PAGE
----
However, Bragg did not achieve his objective of cutting Rosecrans’s line of retreat to Nashville; in fact, he had pushed the Federals right into it. Also, Bragg remained at his headquarters throughout the day, far behind the action, and did not see for himself the damage his army had done. If he did, he might have pressed even harder and committed Breckinridge’s men to break the Federal lines sooner.

Apparently, Bragg had become content to merely drive Rosecrans off. Confederate scouts reported seeing long wagon trains heading back to Nashville, leading Bragg to expect the Federals to be in full retreat by New Year’s Day. But the wagons were just being used to carry the wounded Federals off the field, not to facilitate a retreat.

Rosecrans held a council of war and asked what he should do. Some urged him to withdraw before Bragg cut him off from Nashville, but Crittenden proposed to stay and fight, and Thomas said flatly, “This army can’t retreat.” The meeting ended with Rosecrans still undecided. But after scouting his possible line of retreat, he announced that the army would hold its ground. Rosecrans said, “I’ll show him (Bragg) a trick worth two of his.”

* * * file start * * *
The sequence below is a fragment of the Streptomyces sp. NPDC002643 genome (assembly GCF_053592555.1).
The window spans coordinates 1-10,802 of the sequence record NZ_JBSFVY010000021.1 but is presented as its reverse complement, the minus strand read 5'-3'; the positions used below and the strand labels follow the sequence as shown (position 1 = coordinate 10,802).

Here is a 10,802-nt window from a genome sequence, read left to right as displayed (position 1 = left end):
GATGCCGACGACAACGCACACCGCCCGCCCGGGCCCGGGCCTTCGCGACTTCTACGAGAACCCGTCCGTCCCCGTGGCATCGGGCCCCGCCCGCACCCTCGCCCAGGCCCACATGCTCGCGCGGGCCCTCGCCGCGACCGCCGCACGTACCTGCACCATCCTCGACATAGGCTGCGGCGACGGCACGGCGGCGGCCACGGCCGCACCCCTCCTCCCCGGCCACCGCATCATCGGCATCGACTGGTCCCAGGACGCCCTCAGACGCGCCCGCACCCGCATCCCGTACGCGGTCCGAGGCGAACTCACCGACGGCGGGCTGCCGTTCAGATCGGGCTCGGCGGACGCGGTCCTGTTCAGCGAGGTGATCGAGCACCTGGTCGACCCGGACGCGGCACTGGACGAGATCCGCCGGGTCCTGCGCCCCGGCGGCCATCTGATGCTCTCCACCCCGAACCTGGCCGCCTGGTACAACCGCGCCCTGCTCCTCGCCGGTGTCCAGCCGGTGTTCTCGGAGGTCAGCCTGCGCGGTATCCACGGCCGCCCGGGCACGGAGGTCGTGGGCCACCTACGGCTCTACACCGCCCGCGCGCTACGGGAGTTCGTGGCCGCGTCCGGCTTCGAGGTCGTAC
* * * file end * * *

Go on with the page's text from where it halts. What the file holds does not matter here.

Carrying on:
Morale improved as the word spread among the troops that there would be no falling back. They spent the night strengthening their defenses as Rosecrans placed artillery atop hills overlooking the Confederates about 500 yards away. A staff officer told Rosecrans, “Your tenacity of purpose, general, is a theme of universal comment.” Rosecrans said, “I guess that the troops have discovered that Bragg is a good dog, but hold-fast is better.”

Troops on both sides bivouacked on the open ground as temperatures plummeted below freezing. Many wounded soldiers froze to death overnight.